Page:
July 25 2014 Latest news:
Kay Atwal, Chief Reporter
Wednesday, May 14, 2014
Residents at risk of developing diabetes have given their backing to a pilot scheme that gives them a prescription for exercise, encouraging them to be more active and become healthier.
The pilot, known as Newham Community Prescription, gives patients the chance to join physical activity classes of their choice, such as Zumba, salsa dancing or Tai Chi, through a prescription from their GP.
All the classes are tailored towards the needs, cultures and lifestyles of local people and are provided by voluntary and community sector groups, including West Ham United FC Community Sports Trust, The London Tamil Sangam, Subco, Newham African Caribbean Recourse Centre, Bonny Downs and Age UK.
The scheme aims to reduce the risk of long-term health complications associated with diabetes, such as heart disease, stroke or kidney disease by helping people to stay healthier, understand their condition and manage their own health. It was launched in October 2013 and is offered to patients at nine Newham surgeries.
Those who have taken part in the pilot say it works well for them and has helped them lose weight, forge friendships and gain self-confidence.
It is also considered a success by health and care professionals and has been nominated in the diabetes care category for the prestigious Patient Safety and Care Awards 2014.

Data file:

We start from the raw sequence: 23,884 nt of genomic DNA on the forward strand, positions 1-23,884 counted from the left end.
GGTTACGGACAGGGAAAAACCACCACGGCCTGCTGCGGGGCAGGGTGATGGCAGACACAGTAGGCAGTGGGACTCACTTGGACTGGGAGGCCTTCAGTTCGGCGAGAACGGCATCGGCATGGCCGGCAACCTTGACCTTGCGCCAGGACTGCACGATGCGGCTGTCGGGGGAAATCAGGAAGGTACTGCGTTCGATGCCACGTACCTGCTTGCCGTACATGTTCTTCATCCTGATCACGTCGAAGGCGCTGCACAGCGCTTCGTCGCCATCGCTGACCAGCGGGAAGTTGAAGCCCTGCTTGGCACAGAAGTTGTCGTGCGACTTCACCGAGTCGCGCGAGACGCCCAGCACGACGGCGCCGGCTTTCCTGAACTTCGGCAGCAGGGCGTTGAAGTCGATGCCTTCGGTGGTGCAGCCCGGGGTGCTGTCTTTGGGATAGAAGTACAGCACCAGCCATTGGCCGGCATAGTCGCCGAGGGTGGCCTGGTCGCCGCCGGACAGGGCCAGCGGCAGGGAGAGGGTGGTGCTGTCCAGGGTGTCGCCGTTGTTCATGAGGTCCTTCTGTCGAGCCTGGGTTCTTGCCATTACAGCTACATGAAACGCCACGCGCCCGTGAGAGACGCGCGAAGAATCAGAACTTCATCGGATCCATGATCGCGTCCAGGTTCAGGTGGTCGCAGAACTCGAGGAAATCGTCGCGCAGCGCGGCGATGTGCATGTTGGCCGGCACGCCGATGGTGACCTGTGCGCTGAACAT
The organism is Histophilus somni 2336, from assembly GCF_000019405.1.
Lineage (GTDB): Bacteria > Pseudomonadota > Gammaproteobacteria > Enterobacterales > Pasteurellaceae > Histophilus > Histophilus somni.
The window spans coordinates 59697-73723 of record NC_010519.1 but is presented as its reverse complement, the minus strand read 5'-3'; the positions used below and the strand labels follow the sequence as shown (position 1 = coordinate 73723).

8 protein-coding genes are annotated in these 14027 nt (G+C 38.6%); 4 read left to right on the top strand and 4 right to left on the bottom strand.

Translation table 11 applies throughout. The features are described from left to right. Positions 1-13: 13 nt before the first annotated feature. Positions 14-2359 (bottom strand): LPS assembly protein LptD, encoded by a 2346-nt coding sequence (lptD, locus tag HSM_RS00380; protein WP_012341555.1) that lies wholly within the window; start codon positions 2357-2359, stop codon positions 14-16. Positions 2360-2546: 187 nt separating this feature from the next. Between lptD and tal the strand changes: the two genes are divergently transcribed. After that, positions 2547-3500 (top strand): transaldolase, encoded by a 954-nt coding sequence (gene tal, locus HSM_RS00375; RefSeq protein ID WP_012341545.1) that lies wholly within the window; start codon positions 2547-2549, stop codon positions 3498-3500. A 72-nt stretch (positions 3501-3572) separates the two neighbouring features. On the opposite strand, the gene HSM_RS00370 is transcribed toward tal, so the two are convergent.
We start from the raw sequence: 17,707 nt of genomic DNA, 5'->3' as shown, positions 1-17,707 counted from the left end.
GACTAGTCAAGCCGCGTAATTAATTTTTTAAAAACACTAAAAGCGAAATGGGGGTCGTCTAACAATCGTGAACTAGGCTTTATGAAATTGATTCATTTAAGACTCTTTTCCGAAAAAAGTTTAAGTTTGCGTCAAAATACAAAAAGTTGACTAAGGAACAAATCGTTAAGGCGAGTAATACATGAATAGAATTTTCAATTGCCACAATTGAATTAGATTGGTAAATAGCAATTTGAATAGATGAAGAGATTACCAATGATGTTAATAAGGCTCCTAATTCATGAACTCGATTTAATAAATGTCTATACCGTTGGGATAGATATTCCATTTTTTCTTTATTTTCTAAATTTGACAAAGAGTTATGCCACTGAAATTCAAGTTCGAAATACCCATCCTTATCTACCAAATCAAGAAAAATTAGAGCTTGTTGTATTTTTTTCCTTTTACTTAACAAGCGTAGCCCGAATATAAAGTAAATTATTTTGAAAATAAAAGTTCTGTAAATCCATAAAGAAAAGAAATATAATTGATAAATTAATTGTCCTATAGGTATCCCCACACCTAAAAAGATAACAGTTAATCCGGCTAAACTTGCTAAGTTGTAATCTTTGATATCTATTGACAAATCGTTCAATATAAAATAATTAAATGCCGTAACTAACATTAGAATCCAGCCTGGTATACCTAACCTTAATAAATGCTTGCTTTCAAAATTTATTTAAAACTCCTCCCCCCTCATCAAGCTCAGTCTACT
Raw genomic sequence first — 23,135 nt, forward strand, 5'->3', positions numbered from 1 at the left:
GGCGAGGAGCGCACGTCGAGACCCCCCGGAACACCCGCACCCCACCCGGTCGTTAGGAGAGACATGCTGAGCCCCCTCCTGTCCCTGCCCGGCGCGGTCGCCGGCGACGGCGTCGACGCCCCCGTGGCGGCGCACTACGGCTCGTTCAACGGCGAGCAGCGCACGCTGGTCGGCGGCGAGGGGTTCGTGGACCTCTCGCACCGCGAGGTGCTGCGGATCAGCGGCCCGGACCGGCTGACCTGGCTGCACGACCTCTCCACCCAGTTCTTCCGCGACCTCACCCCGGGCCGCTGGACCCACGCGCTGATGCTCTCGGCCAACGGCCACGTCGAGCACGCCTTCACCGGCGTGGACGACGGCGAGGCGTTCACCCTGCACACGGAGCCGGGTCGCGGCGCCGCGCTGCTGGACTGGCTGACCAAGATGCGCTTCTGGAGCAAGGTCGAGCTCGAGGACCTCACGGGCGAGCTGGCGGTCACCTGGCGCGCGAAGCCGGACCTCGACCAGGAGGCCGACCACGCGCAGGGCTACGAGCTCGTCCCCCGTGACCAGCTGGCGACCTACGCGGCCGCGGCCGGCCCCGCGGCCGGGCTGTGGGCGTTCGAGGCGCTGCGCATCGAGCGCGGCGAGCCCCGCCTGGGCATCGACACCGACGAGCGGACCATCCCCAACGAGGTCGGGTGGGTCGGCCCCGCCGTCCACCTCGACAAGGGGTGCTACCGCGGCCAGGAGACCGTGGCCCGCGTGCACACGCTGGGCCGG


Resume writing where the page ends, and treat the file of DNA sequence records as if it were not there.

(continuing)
Dr Zuhair Zarifa, Chair of NHS Newham CCG and a local GP, said: “We’re delighted with the overwhelmingly positive feedback we’ve received from people who have taken part in the programme.
“Currently, over 21,000 people in Newham have diabetes, with 1,800 new cases being seen each year. Newham Community Prescription offers patients the support to take responsibility for managing their condition as well as to be more active, lose weight and achieve their health goals.”
Feroza Udin, from Forest Gate, a retired mother of two and a grandmother, was on the 238 bus to Stratford when the driver braked suddenly. Flung forward she fell hard, injuring her shoulder. Since then she has received cortisone injections to help with the pain. Her doctor said that using cortisone can cause diabetes. Although she eats a healthy diet, she finds it hard to keep up her fitness as her sore arm means she can’t swim anymore. Her GP wrote a prescription for fitness and flexibility with a healthy dose of fun. She now attends salsa dancing twice a week.
“I’ve made a lot of friends and I feel far more positive about myself coming here. My husband said I look more relaxed.”
Maria Bedoya, a mother of four from Manor Park, was told she was at a high risk of developing type-two diabetes. Her GP referred her to the pilot and she now attends weekly Zumba, salsa and swimming classes every week. She also changed her diet to eat more healthily. Since joining the pilot Maria feels confident, energetic and happier.